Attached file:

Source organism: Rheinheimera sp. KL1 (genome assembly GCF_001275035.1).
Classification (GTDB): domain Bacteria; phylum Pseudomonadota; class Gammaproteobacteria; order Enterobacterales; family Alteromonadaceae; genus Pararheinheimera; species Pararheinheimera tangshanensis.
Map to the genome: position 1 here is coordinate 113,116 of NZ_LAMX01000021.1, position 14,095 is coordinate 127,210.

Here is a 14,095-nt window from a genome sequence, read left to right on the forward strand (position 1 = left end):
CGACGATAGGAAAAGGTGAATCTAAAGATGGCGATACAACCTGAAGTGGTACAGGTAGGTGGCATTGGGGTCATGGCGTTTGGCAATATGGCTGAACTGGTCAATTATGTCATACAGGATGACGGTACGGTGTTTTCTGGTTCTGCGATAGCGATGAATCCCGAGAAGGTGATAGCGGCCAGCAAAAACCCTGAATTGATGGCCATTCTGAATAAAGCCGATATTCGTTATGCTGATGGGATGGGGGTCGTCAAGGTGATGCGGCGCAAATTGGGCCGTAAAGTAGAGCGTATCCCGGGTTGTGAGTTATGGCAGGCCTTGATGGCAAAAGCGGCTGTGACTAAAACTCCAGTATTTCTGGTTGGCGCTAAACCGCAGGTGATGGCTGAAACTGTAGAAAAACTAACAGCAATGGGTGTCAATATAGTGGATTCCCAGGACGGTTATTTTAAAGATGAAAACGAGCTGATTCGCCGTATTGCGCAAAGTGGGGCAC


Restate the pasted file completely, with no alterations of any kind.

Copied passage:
Source organism: Rheinheimera sp. KL1 (genome assembly GCF_001275035.1).
Classification (GTDB): domain Bacteria; phylum Pseudomonadota; class Gammaproteobacteria; order Enterobacterales; family Alteromonadaceae; genus Pararheinheimera; species Pararheinheimera tangshanensis.
Map to the genome: position 1 here is coordinate 113,116 of NZ_LAMX01000021.1, position 14,095 is coordinate 127,210.

Here is a 14,095-nt window from a genome sequence, read left to right on the forward strand (position 1 = left end):
CGACGATAGGAAAAGGTGAATCTAAAGATGGCGATACAACCTGAAGTGGTACAGGTAGGTGGCATTGGGGTCATGGCGTTTGGCAATATGGCTGAACTGGTCAATTATGTCATACAGGATGACGGTACGGTGTTTTCTGGTTCTGCGATAGCGATGAATCCCGAGAAGGTGATAGCGGCCAGCAAAAACCCTGAATTGATGGCCATTCTGAATAAAGCCGATATTCGTTATGCTGATGGGATGGGGGTCGTCAAGGTGATGCGGCGCAAATTGGGCCGTAAAGTAGAGCGTATCCCGGGTTGTGAGTTATGGCAGGCCTTGATGGCAAAAGCGGCTGTGACTAAAACTCCAGTATTTCTGGTTGGCGCTAAACCGCAGGTGATGGCTGAAACTGTAGAAAAACTAACAGCAATGGGTGTCAATATAGTGGATTCCCAGGACGGTTATTTTAAAGATGAAAACGAGCTGATTCGCCGTATTGCGCAAAGTGGGGCAC